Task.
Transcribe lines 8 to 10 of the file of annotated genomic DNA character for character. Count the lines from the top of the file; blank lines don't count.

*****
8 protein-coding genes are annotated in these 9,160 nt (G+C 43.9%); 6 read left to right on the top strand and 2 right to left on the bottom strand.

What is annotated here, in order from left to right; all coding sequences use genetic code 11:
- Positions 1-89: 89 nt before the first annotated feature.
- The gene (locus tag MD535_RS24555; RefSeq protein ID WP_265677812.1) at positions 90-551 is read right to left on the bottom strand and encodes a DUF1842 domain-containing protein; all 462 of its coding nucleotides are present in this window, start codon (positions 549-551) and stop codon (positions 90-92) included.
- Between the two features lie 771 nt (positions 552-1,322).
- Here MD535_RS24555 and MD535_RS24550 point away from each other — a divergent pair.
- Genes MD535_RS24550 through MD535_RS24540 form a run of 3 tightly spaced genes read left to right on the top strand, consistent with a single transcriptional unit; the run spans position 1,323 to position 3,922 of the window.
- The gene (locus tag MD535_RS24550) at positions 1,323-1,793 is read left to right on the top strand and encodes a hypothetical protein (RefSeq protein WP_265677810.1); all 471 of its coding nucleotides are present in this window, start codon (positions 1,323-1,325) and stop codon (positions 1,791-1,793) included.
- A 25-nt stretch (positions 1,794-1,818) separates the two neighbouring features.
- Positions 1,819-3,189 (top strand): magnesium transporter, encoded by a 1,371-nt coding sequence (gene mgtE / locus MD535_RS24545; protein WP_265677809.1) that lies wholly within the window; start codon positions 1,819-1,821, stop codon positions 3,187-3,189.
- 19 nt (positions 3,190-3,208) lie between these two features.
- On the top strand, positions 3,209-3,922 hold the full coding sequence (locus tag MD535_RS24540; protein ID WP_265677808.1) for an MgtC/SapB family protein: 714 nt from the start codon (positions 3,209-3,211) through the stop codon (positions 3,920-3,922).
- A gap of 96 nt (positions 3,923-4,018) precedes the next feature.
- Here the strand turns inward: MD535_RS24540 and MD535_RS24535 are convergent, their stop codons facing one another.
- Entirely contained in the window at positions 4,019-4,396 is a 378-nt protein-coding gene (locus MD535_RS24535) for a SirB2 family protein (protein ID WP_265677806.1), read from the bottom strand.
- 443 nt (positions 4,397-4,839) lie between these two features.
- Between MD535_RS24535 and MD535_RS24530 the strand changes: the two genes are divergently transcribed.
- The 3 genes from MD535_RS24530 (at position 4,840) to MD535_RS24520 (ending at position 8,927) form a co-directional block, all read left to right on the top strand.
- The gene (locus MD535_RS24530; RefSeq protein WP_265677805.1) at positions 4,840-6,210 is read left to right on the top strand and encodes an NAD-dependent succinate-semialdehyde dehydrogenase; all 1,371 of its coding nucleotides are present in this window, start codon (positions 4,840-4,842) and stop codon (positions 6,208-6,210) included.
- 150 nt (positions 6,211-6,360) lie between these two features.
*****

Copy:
- The gene (locus tag MD535_RS24550) at positions 1,323-1,793 is read left to right on the top strand and encodes a hypothetical protein (RefSeq protein WP_265677810.1); all 471 of its coding nucleotides are present in this window, start codon (positions 1,323-1,325) and stop codon (positions 1,791-1,793) included.
- A 25-nt stretch (positions 1,794-1,818) separates the two neighbouring features.
- Positions 1,819-3,189 (top strand): magnesium transporter, encoded by a 1,371-nt coding sequence (gene mgtE / locus MD535_RS24545; protein WP_265677809.1) that lies wholly within the window; start codon positions 1,819-1,821, stop codon positions 3,187-3,189.